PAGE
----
N2 - The ecotoxicity of platinum nanoparticles (PtNPs) widely used in for example automotive catalytic converters, is largely unknown. This study employs various characterization techniques and toxicity end points to investigate PtNP toxicity toward the green microalgae Pseudokirchneriella subcapitata and Chlamydomonas reinhardtii. Growth rate inhibition occurred in standard ISO tests (EC50 values of 15\200 mg Pt/L), but also in a double-vial setup, separating cells from PtNPs, thus demonstrating shading as an important artifact for PtNP toxicity. Negligible membrane damage, but substantial oxidative stress was detected at 0.1\80 mg Pt/L in both algal species using flow cytometry. PtNPs caused growth rate inhibition and oxidative stress in P. subcapitata, beyond what was accounted for by dissolved Pt, indicating NP-specific toxicity of PtNPs. Overall, P. subcapitata was found to be more sensitive toward PtNPs and higher body burdens were measured in this species, possibly due to a favored binding of Pt to the polysaccharide-rich cell wall of this algal species. This study highlights the importance of using multimethod approaches in nanoecotoxicological studies to elucidate toxicity mechanisms, influence of NP-interactions with media/organisms, and ultimately to identify artifacts and appropriate end points for NP-ecotoxicity testing.

AB - The ecotoxicity of platinum nanoparticles (PtNPs) widely used in for example automotive catalytic converters, is largely unknown. This study employs various characterization techniques and toxicity end points to investigate PtNP toxicity toward the green microalgae Pseudokirchneriella subcapitata and Chlamydomonas reinhardtii. Growth rate inhibition occurred in standard ISO tests (EC50 values of 15\200 mg Pt/L), but also in a double-vial setup, separating cells from PtNPs, thus demonstrating shading as an important artifact for PtNP toxicity. Negligible membrane damage, but substantial oxidative stress was detected at 0.1\80 mg Pt/L in both algal species using flow cytometry. PtNPs caused growth rate inhibition and oxidative stress in P. subcapitata, beyond what was accounted for by dissolved Pt, indicating NP-specific toxicity of PtNPs. Overall, P. subcapitata was found to be more sensitive toward PtNPs and higher body burdens were measured in this species, possibly due to a favored binding of Pt to the polysaccharide-rich cell wall of this algal species. This study highlights the importance of using multimethod approaches in nanoecotoxicological studies to elucidate toxicity mechanisms, influence of NP-interactions with media/organisms, and ultimately to identify artifacts and appropriate end points for NP-ecotoxicity testing.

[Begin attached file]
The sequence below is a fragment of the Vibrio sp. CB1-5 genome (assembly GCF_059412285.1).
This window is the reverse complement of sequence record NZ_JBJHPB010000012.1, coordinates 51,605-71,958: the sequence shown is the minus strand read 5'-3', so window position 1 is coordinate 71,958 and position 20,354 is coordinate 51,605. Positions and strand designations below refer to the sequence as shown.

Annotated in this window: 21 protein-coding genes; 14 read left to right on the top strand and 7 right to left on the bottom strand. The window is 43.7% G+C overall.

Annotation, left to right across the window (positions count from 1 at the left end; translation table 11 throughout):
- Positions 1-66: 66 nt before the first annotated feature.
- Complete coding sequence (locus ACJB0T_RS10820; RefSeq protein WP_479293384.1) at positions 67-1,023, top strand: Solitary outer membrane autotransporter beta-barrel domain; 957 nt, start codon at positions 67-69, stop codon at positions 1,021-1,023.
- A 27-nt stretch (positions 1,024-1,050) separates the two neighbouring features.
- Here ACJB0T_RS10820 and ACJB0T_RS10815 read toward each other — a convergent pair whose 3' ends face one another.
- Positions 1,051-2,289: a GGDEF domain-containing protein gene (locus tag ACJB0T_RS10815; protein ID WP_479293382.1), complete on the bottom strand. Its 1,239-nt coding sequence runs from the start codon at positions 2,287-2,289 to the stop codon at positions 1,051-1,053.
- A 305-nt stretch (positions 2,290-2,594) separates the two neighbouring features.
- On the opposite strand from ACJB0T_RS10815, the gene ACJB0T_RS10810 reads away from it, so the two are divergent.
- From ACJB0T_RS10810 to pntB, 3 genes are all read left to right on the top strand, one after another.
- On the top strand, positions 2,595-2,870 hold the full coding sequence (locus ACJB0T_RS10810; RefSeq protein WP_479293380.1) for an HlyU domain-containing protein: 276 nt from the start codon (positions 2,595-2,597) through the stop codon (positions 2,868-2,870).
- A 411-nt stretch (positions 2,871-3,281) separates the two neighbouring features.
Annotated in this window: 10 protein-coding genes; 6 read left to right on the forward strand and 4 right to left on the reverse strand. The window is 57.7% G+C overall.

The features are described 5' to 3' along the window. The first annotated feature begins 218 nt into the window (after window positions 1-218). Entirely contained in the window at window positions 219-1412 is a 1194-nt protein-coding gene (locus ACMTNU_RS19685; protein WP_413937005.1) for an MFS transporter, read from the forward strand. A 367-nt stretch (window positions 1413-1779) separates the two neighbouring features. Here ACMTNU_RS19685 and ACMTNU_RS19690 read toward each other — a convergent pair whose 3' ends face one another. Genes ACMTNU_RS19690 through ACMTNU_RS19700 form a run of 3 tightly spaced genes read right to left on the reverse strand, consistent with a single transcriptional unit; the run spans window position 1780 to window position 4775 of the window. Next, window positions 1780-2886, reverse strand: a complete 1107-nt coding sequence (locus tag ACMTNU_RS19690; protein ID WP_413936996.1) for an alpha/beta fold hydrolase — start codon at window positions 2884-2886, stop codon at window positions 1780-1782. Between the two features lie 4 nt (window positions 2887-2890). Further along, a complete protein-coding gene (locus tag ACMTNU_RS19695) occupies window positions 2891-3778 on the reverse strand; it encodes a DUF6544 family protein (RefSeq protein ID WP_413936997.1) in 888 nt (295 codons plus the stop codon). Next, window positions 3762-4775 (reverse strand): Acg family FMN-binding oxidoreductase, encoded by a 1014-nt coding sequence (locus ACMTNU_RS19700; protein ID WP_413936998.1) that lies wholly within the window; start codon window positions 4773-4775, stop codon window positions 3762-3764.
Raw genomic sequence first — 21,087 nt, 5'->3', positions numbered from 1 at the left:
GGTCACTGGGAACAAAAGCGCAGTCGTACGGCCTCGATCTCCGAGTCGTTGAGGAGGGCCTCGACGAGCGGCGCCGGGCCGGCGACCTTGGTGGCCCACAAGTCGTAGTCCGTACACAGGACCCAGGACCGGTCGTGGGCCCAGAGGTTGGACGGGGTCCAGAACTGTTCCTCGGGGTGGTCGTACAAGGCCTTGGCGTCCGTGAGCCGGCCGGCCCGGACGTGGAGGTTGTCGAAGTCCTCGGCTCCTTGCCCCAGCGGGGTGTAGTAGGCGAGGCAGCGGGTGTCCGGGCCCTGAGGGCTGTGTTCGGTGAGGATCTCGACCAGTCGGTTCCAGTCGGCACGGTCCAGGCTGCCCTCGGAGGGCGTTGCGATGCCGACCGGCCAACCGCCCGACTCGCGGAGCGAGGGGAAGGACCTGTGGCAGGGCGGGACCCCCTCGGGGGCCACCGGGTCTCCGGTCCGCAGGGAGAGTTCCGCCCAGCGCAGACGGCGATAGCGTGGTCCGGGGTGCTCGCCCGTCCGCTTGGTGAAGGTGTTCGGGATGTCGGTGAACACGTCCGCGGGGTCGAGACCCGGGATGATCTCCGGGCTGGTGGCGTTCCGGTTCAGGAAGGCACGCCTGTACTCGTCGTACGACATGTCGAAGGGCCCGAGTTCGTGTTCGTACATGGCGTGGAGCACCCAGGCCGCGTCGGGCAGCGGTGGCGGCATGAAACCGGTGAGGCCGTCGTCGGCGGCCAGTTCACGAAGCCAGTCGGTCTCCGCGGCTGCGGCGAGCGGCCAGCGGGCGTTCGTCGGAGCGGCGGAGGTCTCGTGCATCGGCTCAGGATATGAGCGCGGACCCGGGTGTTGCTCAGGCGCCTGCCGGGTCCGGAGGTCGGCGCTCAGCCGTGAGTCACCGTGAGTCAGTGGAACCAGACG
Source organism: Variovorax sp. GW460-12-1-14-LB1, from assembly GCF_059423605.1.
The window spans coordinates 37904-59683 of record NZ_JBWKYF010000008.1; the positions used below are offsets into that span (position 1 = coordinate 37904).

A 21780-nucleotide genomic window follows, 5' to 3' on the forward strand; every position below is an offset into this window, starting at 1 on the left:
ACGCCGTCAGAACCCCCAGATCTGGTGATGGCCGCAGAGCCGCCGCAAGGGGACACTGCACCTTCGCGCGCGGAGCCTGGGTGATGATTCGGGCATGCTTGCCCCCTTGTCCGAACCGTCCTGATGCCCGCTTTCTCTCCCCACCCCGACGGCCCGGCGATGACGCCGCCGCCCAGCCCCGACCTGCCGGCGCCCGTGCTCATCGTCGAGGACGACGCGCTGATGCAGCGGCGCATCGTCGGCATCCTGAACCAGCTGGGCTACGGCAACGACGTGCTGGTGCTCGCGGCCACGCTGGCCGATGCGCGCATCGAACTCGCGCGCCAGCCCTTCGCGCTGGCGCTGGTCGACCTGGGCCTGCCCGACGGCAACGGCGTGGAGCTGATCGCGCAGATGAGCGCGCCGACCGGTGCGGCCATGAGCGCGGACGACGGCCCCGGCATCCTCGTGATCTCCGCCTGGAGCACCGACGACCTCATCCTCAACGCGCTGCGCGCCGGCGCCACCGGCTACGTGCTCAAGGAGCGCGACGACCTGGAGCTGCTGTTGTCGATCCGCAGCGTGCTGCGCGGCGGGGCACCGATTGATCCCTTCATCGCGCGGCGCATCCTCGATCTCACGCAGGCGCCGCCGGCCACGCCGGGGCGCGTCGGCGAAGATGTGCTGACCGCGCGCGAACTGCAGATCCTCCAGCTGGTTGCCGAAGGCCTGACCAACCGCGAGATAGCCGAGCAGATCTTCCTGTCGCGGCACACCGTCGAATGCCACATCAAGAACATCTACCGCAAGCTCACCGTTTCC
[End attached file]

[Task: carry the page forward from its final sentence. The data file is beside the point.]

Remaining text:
U2 - 10.1021/acs.est.6b01072

DO - 10.1021/acs.est.6b01072

M3 - Journal article

VL - 50

SP - 10635

EP - 10643

JO - Environmental Science & Technology (Washington)

JF - Environmental Science & Technology (Washington)

SN - 0013-936X

IS - 19

ER -